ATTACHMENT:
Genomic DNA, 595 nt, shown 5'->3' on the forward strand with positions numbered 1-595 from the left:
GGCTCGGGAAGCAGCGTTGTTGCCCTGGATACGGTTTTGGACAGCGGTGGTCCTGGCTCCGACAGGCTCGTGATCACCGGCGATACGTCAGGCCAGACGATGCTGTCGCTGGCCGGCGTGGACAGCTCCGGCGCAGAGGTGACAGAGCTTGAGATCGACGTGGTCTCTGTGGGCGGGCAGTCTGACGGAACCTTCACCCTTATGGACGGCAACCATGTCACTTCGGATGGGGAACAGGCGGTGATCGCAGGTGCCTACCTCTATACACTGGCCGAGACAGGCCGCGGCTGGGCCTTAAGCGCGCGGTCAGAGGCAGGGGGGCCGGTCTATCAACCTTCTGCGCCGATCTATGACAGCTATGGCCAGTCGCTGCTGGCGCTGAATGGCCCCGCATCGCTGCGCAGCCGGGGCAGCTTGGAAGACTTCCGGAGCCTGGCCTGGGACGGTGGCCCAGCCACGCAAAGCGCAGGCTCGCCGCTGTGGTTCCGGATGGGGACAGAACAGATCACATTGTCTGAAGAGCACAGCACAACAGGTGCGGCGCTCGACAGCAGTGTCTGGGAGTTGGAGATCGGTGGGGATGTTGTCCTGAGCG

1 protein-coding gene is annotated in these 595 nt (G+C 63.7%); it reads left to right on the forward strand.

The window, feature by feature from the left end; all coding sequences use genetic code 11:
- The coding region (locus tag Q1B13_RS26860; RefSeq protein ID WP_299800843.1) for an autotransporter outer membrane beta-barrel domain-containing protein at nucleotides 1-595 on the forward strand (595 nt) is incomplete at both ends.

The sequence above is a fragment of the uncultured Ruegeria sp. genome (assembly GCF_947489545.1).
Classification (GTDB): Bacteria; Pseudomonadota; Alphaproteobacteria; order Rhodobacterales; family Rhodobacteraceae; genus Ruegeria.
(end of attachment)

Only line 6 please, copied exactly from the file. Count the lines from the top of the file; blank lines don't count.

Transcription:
The sequence above is a fragment of the uncultured Ruegeria sp. genome (assembly GCF_947489545.1).